[An announcement from Matt Kirschenbaum and our good friends at the Maryland Institute for Technology in the Humanities.]
This spring the Rosenzweig Forum on Technology and the Humanities is pleased to present:
Ken Price on “Edition, Project, Database, Archive, Thematic Research Collection: What’s in a Name?” Ken’s abstract:
What are the implications of the terms we use to describe large-scale text-based electronic scholarship, especially undertakings that share some of the ambitions and methods of the traditional multi-volume scholarly edition? What genre or genres are we now working in? And how do the conceptions inhering in these choices of language frame and perhaps limit what we attempt? How do terms such as edition, project, database, archive, and thematic research collection relate to the past, present, and future of textual studies? Drawing on a range of resources including the Walt Whitman Archive, I consider how current terms describing digital scholarship both clarify and obscure our collective enterprise. In addition, I’ll use the final term, thematic research collection, to discuss yet-to-be-developed parts of the Whitman Archive dealing with place-based cultural analysis and translation studies as a way to illustrate the expansive possibilities of this new model of scholarship.
Our speaker will be Professor Kenneth Price, of the University of Nebraska-Lincoln. Price received his B.A. from Whitman College in Walla Walla, Washington, and then earned both M.A. and Ph.D. degrees from the University of Chicago. He is University Professor and Hillegass Chair of Nineteenth-Century American literature at the University of Nebraska-Lincoln where he also serves as co-director of the Center for Digital Research in the Humanities. Price is the author of over forty articles and author or editor of nine books. His most recent book is co-edited with Ed Folsom and with Susan Belasco, Leaves of Grass: The Sesquicentennial Essays (University of Nebraska Press, 2007). His other recent books include Re-Scripting Walt Whitman: An Introduction to His Life and Work , co-authored with Folsom (Blackwell Publishing, 2005) and To Walt Whitman, America (University of North Carolina Press 2004), a main selection of The Readers Subscription, a national book club.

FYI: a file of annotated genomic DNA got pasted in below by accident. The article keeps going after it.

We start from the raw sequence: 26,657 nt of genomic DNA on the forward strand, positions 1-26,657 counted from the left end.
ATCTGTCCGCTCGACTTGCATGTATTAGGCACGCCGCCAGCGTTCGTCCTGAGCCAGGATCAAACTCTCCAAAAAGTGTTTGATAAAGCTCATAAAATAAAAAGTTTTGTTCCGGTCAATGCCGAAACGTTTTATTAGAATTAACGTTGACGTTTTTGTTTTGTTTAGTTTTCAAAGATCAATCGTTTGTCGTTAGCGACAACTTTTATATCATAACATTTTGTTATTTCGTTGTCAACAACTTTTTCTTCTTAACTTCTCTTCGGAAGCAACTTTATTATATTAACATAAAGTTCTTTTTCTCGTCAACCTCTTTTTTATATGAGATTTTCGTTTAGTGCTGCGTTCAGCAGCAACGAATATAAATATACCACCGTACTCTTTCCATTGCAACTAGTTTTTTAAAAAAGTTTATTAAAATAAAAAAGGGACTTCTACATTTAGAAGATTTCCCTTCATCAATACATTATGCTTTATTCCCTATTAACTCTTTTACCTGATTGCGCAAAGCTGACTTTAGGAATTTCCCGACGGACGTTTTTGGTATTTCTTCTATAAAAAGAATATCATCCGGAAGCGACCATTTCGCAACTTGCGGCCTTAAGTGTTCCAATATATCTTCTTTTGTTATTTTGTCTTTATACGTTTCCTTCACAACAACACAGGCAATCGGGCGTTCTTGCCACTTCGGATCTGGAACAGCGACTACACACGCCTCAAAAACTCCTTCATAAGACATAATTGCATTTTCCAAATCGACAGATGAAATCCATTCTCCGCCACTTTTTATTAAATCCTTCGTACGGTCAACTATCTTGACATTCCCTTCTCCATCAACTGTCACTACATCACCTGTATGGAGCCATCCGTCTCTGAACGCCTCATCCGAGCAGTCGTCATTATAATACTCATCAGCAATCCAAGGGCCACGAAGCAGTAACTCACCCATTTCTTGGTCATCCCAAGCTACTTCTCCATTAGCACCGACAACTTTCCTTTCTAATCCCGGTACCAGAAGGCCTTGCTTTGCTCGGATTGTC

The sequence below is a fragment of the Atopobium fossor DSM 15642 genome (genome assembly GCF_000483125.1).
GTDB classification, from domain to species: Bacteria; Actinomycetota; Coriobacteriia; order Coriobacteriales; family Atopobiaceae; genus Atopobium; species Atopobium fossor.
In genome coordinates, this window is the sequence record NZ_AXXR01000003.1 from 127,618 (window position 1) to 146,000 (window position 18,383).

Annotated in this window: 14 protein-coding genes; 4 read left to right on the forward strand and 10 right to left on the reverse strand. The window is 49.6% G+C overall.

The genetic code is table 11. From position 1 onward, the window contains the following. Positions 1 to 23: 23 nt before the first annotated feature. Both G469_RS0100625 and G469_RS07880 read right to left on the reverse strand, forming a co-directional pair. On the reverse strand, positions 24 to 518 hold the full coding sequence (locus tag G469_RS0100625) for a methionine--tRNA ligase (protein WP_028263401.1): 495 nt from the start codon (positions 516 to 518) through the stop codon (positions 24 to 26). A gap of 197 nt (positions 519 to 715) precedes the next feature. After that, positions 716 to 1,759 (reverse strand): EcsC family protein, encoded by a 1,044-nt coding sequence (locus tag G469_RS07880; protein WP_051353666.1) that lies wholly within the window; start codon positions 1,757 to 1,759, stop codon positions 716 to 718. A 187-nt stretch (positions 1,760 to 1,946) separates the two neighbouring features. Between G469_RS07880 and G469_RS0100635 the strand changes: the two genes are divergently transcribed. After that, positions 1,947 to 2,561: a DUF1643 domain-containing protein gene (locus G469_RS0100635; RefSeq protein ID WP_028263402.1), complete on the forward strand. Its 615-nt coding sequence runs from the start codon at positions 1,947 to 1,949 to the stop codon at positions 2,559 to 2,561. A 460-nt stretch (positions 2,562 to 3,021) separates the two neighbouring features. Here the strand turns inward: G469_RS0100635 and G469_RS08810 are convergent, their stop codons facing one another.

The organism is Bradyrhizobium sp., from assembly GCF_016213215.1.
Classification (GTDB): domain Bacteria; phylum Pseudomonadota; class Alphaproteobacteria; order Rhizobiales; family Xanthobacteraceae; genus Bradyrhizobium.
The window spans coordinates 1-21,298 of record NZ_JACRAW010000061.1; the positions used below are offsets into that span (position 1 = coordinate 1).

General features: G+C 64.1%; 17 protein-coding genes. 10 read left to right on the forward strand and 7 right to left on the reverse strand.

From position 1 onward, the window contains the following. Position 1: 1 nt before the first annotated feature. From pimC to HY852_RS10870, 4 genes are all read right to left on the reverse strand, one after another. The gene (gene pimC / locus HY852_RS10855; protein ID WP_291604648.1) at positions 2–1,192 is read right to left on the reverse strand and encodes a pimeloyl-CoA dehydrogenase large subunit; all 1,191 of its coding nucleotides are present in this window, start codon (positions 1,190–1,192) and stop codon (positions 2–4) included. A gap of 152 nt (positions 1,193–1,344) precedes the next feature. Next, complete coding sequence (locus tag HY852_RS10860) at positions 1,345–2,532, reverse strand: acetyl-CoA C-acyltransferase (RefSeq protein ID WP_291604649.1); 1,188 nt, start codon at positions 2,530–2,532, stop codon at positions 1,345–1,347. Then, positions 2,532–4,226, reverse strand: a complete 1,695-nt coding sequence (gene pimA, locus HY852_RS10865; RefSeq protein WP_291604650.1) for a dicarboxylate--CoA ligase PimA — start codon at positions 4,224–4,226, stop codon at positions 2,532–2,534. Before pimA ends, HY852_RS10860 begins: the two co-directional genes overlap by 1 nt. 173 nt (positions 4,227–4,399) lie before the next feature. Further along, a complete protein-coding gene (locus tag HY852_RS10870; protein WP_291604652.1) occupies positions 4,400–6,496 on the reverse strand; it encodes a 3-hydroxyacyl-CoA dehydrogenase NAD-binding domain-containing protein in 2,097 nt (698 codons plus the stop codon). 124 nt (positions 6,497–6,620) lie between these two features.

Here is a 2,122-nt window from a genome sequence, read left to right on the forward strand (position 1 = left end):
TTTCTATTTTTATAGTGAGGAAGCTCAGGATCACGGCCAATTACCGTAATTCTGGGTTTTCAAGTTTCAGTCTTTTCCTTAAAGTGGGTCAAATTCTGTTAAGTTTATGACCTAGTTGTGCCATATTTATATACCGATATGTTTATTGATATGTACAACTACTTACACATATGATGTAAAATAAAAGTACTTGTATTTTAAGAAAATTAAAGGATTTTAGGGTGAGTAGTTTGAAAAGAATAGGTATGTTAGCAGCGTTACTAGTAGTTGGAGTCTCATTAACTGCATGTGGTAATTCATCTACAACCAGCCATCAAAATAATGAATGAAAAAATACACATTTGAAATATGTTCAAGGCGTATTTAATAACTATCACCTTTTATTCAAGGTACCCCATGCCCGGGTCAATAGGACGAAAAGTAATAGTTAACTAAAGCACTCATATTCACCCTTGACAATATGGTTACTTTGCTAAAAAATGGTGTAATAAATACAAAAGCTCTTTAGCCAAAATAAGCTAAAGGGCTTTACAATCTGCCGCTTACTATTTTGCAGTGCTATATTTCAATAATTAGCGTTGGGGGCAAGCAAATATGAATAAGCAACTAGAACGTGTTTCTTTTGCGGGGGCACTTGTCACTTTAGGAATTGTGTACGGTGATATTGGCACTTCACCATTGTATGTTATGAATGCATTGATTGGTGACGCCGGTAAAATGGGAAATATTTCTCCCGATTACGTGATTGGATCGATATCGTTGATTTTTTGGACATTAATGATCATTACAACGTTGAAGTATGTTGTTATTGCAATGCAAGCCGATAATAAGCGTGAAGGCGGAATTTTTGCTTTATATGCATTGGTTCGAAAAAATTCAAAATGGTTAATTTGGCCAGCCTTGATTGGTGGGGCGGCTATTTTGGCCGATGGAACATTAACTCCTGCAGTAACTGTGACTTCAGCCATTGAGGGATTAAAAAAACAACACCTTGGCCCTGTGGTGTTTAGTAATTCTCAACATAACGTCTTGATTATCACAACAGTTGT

Since 1995 Price has served as co-director of The Walt Whitman Archive an electronic research and teaching tool that sets out to make Whitman’s vast work, for the first time, easily and conveniently accessible to scholars, students, and general readers. The Whitman Archive has been awarded federal grants from the National Endowment for the Humanities (NEH), the U. S. Department of Education, and the Institute for Museum and Library Services. The Whitman Archive has received many honors, including the C. F. W. Coker award from the Society of American Archivists and a “We the People” grant from the NEH to build a permanent endowment to support ongoing editorial work.
We will meet on Tuesday, March 11 fom 4:00-6:30 PM in the McKeldin Special Events Room (6th floor, room 6137), McKeldin Library, on the University of Maryland campus in College Park. There will be an informal dinner downstairs in MITH after the forum, at a cost of $10 per person. Please RSVP to Matt Kirschenbaum (mgk[at]umd[dot]edu) by March 7, 2008 if you would like to have dinner (money will be collected at the door–please have cash).
Co-sponsored by the Center for History & New Media (CHNM) at George Mason, the Center for New Designs in Learning & Scholarship (CNDLS) at Georgetown, and the Maryland Institute for Technology in the Humanities (MITH), the Rosenzweig Technology and Humanities Forum explores important issues in humanities computing and provide an opportunity for DC area scholars interested the uses of new technology in the humanities to meet and get acquainted.
McKeldin Library is located at the top of McKeldin Mall at the center of the University of Maryland, College Park campus. There is free shuttle service to campus from the College Park Metro station (Green line). Best parking for visitors is the lot next to Stamp Student Union, less than five minute walk to the Library.